Experience in the art world, such as making art or working as an assistant, is always beneficial.
Artist’s assistants are usually employed on a personal, ad-hoc basis. However, major galleries and agencies will often recruit on their behalf.
It is unusual for an individual to secure a position as an artist’s assistant without any experience of either the art world or of assisting. However, given the personal nature of the job, it can be perfectly normal for an acquaintance of the artist or of his or her gallerist or agent to be contacted for assistance.
Much assisting work is part-time, so some assistants keep other jobs as well, which is often creative or freelance work.
Artists’ assistants go in many directions. However, a young artist will typically work as an artist’s assistant until she or he has built up a sufficient body of work, portfolio and list of contacts to be sure that they will be able to support themselves as an artist with sales and shows of their own.
Also known as…
- Personal Assistant
- Young Artist
- Make-Up Artist’s Assistant
- Designer’s Assistant
- Photographer’s Assistant
What’s it really like?
Dorothy Feaver, 23, has worked assisting artists for three months.
I used to combine assisting another artist with freelance art writing and editing. I have also worked as an exhibition invigilator, a researcher and an exhibition organiser. Many artist’s assistants who I know are themselves young artists or people who work in creative industries, who assist more established artists in order to finance this work, and sometimes to make connections too.
For me, a typical day at work involves practical assistance in the personal studio of the artist I work with. As well as this, I am there as the point of contact between the artist and the outside world, mainly so he can get on with his job.
I take phone calls, deal with email correspondence, and draft letters and texts for the website. I handle the artist’s diary, arranging with clients the times for their portrait sittings, which often has to be done well in advance. I am also carrying out research for a forthcoming project. Importantly, it’s my job to fix lunch, which we all have together (there is another assistant in the studio at which I am currently working).
As there is an exhibition coming up, in the afternoon I help with the assemblage of the large collage pieces, which require intricate scissor work. I’ll be the person to wrap works and deliver them to the framers or clients, or to the gallery. I also ensure that wine glasses are on standby for the end of the day.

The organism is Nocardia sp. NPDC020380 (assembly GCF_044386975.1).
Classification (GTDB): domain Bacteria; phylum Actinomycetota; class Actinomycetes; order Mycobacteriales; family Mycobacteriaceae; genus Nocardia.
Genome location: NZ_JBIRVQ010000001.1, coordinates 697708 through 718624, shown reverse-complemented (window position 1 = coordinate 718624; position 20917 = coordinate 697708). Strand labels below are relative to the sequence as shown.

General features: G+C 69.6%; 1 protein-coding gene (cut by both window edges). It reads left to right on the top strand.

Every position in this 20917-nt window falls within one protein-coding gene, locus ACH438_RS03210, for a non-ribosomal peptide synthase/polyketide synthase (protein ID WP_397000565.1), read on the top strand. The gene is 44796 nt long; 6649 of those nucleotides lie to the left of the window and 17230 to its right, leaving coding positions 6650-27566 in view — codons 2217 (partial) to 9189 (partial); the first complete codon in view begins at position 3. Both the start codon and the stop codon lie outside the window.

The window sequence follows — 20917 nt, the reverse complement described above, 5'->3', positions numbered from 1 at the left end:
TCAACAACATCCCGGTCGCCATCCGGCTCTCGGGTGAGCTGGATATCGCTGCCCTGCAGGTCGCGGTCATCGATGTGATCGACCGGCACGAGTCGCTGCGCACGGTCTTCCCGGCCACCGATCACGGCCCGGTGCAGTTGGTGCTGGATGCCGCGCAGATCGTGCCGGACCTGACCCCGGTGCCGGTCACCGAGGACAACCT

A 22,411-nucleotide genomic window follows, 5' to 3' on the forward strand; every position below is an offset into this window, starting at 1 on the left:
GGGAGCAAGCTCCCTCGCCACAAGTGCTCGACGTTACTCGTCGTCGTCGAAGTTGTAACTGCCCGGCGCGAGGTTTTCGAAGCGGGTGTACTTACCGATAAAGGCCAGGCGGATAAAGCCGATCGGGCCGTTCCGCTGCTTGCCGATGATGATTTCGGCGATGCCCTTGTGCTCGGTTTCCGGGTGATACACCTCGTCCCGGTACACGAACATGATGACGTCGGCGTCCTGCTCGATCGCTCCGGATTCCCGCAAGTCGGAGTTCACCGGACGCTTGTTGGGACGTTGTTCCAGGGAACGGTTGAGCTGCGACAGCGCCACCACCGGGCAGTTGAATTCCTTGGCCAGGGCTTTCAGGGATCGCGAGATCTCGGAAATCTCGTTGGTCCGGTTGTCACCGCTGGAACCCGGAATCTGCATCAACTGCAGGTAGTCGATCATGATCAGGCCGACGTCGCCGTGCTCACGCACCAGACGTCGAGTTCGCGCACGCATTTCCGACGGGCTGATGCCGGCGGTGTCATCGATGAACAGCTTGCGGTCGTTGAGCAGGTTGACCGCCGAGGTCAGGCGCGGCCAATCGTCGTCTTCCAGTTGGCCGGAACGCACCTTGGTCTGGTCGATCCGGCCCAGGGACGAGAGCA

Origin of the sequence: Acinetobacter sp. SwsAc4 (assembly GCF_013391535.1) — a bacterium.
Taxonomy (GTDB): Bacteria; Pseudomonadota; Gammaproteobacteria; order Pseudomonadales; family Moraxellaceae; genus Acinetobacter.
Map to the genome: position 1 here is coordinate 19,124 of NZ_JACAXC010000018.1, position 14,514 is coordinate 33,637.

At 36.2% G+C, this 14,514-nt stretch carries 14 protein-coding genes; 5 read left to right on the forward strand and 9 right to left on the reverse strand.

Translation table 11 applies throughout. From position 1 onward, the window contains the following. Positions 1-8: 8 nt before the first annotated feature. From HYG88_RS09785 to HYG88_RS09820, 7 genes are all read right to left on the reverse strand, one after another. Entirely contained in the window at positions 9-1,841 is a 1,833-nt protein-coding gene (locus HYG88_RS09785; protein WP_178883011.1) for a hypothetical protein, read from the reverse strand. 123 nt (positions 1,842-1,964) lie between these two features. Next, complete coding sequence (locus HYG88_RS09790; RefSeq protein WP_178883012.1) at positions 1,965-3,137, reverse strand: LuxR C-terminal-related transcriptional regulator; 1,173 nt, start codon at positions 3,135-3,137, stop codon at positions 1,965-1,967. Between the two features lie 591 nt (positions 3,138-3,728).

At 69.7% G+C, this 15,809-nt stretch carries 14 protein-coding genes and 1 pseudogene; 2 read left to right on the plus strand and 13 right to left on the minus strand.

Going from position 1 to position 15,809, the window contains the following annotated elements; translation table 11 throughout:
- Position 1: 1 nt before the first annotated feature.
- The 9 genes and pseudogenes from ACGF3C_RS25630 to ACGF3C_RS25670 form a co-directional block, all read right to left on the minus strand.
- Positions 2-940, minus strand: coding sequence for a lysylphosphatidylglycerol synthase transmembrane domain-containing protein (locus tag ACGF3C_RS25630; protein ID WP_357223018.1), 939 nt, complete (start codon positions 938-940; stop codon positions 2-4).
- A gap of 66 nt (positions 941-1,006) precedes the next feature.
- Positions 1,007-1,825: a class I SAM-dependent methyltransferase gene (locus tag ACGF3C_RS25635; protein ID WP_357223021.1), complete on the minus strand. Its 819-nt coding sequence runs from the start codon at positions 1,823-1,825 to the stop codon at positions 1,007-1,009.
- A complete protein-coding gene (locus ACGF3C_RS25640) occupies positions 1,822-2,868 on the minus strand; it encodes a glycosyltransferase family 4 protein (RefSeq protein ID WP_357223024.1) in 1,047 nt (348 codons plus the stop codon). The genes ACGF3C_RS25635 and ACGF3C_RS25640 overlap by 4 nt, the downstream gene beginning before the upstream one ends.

The studio is a friendly environment and offers an insight into an artist’s process, which is a real privilege. The fact that you get to meet many fascinating people is another positive aspect of the job. The mixture of tasks keeps me on my feet and I’m not desk-bound – although there are administrative requirements, this is not an office job.
I am currently paid £12 per hour, and the hours are flexible. While the job provides structure to my week, even while I am in the studio I have plenty of thinking time for my own work. On the other hand, there are negative aspects to the work – I suppose being an artist’s assistant does have a shade of ‘always the bridesmaid, never the bride’.
I’d advise anyone thinking about trying to find work as an artist’s assistant to get out and about – familiarise yourself with which artists show at which galleries, get on their mailing lists, go to exhibitions and openings, meet people, make friends – because this kind of work usually comes up by word of mouth.
If you are interested in a particular artist the best thing you can do is find out about their work. Also, it is worth enquiring with the galleries, and sending them your CV to them to keep on file, because an artist’s gallery will often be the second to know if they need assistance.
This is a great job to combine with your own practice or other freelance commitments. I want to go on to devote more time to those things in the future – I see my work as an assistant as supporting and supplementing other work elsewhere.
But that isn’t to say that this is a casual job that can be taken lightly – even if it is just a temporary job, I am required to work hard and draw on a number of skills. Furthermore, the insight and practical understanding you gain from assisting an artist would stand you well in almost any job in the art world.